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Share your Story

With 1 in 6 people diagnosed with some form of infertility, chances are there is someone out there with a story similar to yours. IFAASA is going out there to find those stories. If yours isn’t here, we’d love to hear it, regardless of whether it is ongoing or what the resolution was. Sharing your experience might help someone else.

Personal stories may be sent to Please put ‘Personal story’ in the subject. You may, of course, choose to remain anonymous. Please also note that we cannot allow the endorsement or slander of any specific medical professionals or clinics.

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Right now I have unexplained infertility. However, I am not particularly fond of that term. I prefer to think of it as “not having met my infertility yet.” Because I cannot honestly say that I have tried or tested everything, that I have done every diet and exercise regime, or that I have met with several REs on my path to my infertility discovery. I would love to try everything, meet everyone and get this situation solved for good – get me a baby already! But I also suffer from a particular sect of unexplained infertility – and that would be financial infertility.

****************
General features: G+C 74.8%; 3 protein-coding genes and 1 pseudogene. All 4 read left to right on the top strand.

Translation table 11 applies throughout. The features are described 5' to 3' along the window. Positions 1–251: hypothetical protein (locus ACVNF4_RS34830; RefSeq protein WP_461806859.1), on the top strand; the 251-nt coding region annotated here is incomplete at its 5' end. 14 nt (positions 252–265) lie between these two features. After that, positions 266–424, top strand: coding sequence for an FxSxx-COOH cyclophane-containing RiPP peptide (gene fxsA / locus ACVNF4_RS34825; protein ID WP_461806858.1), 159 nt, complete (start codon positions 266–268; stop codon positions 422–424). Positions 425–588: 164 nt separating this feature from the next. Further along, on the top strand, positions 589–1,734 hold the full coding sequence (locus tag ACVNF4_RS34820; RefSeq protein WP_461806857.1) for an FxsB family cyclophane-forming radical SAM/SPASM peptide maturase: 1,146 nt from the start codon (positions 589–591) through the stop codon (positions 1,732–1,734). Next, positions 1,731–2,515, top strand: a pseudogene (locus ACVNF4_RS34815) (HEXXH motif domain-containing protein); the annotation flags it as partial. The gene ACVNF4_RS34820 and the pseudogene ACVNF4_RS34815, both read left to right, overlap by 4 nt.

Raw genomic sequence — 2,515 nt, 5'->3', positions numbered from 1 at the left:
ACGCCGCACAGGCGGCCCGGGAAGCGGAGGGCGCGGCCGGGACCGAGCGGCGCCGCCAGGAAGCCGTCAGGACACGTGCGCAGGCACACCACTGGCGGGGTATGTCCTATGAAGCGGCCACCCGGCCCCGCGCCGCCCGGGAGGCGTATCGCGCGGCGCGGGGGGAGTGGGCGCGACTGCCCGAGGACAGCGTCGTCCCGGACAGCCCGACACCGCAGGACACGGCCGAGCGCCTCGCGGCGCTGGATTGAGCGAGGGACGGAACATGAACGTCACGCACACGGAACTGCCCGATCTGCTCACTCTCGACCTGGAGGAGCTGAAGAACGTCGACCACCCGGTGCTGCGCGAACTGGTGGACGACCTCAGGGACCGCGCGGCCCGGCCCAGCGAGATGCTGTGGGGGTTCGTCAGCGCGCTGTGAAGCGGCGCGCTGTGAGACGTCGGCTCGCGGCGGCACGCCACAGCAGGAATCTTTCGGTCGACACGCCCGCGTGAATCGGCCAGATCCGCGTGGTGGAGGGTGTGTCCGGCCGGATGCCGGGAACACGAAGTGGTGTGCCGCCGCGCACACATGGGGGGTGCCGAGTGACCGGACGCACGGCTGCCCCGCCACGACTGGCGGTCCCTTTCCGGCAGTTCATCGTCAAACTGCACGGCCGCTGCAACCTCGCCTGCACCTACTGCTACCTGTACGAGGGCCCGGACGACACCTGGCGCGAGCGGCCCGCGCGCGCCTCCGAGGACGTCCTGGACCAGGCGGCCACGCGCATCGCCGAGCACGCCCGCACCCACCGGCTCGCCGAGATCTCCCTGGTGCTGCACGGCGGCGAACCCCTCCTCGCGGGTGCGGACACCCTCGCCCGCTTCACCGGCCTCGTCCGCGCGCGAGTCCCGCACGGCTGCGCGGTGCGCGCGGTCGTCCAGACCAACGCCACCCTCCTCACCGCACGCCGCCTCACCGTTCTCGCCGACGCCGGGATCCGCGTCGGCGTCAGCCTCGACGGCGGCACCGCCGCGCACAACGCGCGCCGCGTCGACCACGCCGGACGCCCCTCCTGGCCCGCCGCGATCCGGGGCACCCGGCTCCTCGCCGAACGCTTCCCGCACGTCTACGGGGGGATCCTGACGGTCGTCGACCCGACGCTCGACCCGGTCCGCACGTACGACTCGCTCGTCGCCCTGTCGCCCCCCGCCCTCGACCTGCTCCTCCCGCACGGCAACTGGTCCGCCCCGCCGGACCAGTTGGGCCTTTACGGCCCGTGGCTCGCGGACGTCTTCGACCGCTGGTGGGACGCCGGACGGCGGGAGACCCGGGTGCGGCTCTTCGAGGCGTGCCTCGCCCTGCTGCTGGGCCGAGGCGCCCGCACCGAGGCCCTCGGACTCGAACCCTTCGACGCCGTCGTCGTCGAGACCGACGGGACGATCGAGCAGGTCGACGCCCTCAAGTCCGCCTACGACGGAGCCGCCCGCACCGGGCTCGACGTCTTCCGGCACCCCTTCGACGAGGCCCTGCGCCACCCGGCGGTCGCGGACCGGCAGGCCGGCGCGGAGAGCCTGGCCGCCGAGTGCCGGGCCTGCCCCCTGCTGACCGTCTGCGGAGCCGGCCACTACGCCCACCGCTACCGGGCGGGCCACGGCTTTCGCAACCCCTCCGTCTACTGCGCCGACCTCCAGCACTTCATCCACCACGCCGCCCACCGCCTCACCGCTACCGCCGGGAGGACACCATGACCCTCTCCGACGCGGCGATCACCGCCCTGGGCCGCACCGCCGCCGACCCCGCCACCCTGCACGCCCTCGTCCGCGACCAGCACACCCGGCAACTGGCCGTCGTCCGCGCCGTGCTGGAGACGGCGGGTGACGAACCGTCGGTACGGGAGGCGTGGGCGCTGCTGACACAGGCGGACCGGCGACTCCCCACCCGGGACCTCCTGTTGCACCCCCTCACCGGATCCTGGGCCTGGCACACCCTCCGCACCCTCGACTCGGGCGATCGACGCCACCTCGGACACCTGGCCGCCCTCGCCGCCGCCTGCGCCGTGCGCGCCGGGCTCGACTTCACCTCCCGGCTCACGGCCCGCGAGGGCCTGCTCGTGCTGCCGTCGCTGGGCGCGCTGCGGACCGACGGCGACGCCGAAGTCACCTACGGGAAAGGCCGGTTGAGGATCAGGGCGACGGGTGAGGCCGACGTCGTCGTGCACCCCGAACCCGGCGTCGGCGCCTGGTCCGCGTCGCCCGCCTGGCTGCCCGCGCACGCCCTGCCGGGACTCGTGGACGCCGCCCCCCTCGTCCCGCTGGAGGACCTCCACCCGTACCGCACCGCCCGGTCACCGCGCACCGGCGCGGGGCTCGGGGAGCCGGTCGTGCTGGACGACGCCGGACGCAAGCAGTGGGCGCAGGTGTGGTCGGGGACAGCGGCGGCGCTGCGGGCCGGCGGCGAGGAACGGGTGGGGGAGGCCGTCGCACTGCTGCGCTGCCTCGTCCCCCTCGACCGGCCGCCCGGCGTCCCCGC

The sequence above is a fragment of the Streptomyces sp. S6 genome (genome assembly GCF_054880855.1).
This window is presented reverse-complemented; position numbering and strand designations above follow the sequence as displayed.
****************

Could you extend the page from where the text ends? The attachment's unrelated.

Lisa Newton is a writer, a blogger and fellow infertile. She enjoys interviewing people who have experienced infertility firsthand. This interview is with Jay – a man who’s willing to speak out about male factor infertility.

Tell us a little about yourself.

I’m an Aussie guy living in Melbourne Australia. I’ve been married for three and a half years and work a cushy desk job in a small insurance company.

I’m obsessed with video games and write game related content for a small community site with some mates.

Where to start? Well, the thing with me is that I’ve always known that I wanted to adopt, and living in South Africa, I always assumed that my adoptions would be transracial.

Being one of five daughters, and the only unmarried one, in my 20s, I used to tell my dad that his brown grandchildren would continue his name.  And that is how it has transpired. Although, my dad died before he met his grandson who bears his name.

Interview with Sue Slotnick, RESOLVE Board of Directors:

  • Now that you have been child-free for several years, how do you think the decision has been for you?
    When you look at the list of pros and cons for living childfree, the list of advantages is always much longer. You can travel, be spontaneous, change careers, and fall in love with each other all over again. You have none of the stresses that parenting creates. We have done some truly amazing things. We have travelled to Alaska and Africa. My husband and I have both changed careers and we are able to commit ourselves to things we are passionate about without having to worry about financial constraints. So for us, our decision has been a very positive one.

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